The broker said that it was “probably too cynical” to assert that this was for Group Clubs more a matter of preference, for the ease of applying a non-negotiable not-especially-generous policy to the membership as a whole, “versus the more arduous task of negotiating renewals with each member individually that reflect that member’s overpayment towards current surpluses”. JLT said that it was not necessarily suggesting that the one approach was always offered to the exclusion of the other, “but the emphasis on returns of premium is doubtless thought to be a lower risk strategy.”
JLT concluded that current rating levels were not unduly eroded from the clubs’ perspective, and clubwide call discounts looked generous in overall terms, amounting to tens of millions of dollars, even if the benefits to individual members were actually quite small.
JLT said that, while it recognized that P&I clubs by their very essence were cautious and risk-averse, it did not consider there to be a high risk factor associated with making meaningful rating adjustments where loss records allowed.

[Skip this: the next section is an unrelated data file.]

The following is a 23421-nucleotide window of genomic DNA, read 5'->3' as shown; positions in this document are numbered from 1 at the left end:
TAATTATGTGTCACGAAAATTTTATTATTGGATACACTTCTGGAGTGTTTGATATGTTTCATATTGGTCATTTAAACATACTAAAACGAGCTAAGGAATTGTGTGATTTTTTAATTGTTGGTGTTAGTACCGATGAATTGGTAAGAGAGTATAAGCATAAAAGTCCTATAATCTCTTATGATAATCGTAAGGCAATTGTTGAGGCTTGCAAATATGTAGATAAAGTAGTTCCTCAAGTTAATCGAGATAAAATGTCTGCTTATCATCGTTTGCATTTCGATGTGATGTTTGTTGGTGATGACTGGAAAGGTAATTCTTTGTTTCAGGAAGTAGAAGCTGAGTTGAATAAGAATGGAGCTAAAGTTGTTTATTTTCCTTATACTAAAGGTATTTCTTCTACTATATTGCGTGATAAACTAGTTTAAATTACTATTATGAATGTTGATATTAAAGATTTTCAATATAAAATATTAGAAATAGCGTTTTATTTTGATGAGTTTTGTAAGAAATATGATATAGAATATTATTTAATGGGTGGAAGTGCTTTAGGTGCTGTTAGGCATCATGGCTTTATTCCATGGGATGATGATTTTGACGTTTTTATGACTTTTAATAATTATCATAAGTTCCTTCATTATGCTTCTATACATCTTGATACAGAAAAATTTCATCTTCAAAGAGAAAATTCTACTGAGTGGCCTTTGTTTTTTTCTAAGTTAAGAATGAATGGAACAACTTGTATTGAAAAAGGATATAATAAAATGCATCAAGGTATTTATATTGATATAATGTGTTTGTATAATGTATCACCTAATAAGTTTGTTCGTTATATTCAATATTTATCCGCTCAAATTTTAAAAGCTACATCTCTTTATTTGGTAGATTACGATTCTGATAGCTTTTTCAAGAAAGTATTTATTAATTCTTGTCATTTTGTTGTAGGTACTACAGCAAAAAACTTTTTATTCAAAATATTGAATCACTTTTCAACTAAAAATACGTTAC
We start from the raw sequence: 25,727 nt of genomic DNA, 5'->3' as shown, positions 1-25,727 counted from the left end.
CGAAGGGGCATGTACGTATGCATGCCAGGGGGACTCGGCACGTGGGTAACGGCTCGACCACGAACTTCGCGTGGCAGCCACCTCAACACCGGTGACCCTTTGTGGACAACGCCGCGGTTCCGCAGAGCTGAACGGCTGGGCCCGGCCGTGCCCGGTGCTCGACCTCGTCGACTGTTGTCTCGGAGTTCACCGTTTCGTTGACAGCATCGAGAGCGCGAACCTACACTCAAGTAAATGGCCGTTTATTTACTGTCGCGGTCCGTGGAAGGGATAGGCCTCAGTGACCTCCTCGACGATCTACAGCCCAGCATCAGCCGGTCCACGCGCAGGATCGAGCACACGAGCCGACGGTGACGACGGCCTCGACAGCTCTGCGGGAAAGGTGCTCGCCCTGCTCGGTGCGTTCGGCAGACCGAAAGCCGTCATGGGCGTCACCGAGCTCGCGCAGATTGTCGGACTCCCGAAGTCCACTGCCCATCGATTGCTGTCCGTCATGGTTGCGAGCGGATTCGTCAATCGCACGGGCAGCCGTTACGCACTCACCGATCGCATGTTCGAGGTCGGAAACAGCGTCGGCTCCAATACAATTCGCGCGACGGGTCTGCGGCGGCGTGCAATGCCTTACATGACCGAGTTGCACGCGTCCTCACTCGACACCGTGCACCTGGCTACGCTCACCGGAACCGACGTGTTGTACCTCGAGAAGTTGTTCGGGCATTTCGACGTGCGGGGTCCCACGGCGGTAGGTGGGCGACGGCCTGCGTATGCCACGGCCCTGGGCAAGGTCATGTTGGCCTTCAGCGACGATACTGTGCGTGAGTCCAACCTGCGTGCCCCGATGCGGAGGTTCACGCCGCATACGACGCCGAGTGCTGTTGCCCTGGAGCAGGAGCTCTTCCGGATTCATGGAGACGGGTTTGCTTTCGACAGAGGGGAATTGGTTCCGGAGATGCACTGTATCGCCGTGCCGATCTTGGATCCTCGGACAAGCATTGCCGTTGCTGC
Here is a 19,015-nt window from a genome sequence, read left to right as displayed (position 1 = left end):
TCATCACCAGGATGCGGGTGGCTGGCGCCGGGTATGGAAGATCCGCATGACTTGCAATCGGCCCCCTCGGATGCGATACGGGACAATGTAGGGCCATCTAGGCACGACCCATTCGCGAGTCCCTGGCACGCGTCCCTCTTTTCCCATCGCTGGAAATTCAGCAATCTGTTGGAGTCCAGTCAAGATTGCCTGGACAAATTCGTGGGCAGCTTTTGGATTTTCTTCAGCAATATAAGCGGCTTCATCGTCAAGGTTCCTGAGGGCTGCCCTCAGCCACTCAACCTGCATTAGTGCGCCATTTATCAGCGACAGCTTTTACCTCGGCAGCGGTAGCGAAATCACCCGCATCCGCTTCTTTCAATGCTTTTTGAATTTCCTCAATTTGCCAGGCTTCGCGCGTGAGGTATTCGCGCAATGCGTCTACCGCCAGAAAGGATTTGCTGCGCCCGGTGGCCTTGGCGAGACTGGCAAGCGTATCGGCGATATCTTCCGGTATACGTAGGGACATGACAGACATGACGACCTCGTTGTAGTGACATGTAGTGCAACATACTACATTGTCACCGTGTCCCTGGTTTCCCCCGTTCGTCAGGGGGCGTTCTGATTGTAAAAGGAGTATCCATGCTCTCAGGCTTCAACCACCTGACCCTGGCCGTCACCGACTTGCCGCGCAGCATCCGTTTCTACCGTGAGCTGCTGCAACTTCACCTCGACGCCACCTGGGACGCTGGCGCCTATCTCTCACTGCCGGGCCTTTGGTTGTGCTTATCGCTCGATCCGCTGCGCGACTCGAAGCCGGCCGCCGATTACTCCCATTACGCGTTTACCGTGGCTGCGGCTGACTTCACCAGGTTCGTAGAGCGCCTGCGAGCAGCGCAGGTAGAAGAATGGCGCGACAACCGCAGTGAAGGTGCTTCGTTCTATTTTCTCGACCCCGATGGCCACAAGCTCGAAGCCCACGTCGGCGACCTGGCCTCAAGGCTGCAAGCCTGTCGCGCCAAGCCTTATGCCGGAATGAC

The broker said that club surplus funds had risen by 60% between 2009, when the shipping boom had just come off its peak, and 2016, while tonnage entered had grown by slightly over 40%. Total net outstanding claims provisions over the same period, even allowing for serial over-reserving, had grown by only 13%, JLT said, asserting that “a very handsome margin for error” had been built into the mutual P&I system.
The broker said that the 2017 P&I club reporting season had provided new evidence of a general trend towards over-reserving, via the FRS103 development claims tables that now form part of the notes to many P&I club financial statements. JLT said that in every case, for virtually every policy captured by these new reports, there had been significant positive development in claims costs reserves between the figures given at end of each new P&I policy year and the value of those figures as the policy year develops over time.